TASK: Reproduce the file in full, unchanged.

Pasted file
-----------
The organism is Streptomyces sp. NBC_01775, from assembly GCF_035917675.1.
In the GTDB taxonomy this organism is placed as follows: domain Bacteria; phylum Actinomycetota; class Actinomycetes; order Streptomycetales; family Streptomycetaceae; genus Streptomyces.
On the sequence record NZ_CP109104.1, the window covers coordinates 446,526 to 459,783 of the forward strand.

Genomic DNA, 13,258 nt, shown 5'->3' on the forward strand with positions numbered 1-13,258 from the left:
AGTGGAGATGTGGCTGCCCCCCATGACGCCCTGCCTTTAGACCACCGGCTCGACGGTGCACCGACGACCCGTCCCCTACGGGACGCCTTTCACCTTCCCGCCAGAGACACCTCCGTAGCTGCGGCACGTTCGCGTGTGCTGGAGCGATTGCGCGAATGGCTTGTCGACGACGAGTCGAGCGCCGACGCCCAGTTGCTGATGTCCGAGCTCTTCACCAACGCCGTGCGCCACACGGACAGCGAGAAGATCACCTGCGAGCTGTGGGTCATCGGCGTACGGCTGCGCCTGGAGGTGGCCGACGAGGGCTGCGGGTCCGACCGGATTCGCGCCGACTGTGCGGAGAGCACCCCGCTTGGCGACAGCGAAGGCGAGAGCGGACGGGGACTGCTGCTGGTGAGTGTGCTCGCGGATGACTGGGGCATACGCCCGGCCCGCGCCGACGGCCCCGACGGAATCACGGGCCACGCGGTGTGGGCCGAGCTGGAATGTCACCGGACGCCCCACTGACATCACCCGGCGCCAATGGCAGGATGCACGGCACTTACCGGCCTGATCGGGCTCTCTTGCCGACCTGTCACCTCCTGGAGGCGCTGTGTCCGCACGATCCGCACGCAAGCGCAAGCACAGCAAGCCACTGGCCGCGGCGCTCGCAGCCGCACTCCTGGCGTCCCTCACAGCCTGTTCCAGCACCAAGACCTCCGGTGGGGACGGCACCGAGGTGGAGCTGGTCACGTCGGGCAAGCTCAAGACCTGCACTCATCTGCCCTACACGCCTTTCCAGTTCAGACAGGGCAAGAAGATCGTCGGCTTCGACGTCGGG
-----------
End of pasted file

The organism is Streptomyces sp. NBC_01775, from assembly GCF_035917675.1.
In the GTDB taxonomy this organism is placed as follows: domain Bacteria; phylum Actinomycetota; class Actinomycetes; order Streptomycetales; family Streptomycetaceae; genus Streptomyces.
On the sequence record NZ_CP109104.1, the window covers coordinates 446,526 to 459,783 of the forward strand.

Genomic DNA, 13,258 nt, shown 5'->3' on the forward strand with positions numbered 1-13,258 from the left:
AGTGGAGATGTGGCTGCCCCCCATGACGCCCTGCCTTTAGACCACCGGCTCGACGGTGCACCGACGACCCGTCCCCTACGGGACGCCTTTCACCTTCCCGCCAGAGACACCTCCGTAGCTGCGGCACGTTCGCGTGTGCTGGAGCGATTGCGCGAATGGCTTGTCGACGACGAGTCGAGCGCCGACGCCCAGTTGCTGATGTCCGAGCTCTTCACCAACGCCGTGCGCCACACGGACAGCGAGAAGATCACCTGCGAGCTGTGGGTCATCGGCGTACGGCTGCGCCTGGAGGTGGCCGACGAGGGCTGCGGGTCCGACCGGATTCGCGCCGACTGTGCGGAGAGCACCCCGCTTGGCGACAGCGAAGGCGAGAGCGGACGGGGACTGCTGCTGGTGAGTGTGCTCGCGGATGACTGGGGCATACGCCCGGCCCGCGCCGACGGCCCCGACGGAATCACGGGCCACGCGGTGTGGGCCGAGCTGGAATGTCACCGGACGCCCCACTGACATCACCCGGCGCCAATGGCAGGATGCACGGCACTTACCGGCCTGATCGGGCTCTCTTGCCGACCTGTCACCTCCTGGAGGCGCTGTGTCCGCACGATCCGCACGCAAGCGCAAGCACAGCAAGCCACTGGCCGCGGCGCTCGCAGCCGCACTCCTGGCGTCCCTCACAGCCTGTTCCAGCACCAAGACCTCCGGTGGGGACGGCACCGAGGTGGAGCTGGTCACGTCGGGCAAGCTCAAGACCTGCACTCATCTGCCCTACACGCCTTTCCAGTTCAGACAGGGCAAGAAGATCGTCGGCTTCGACGTCGGG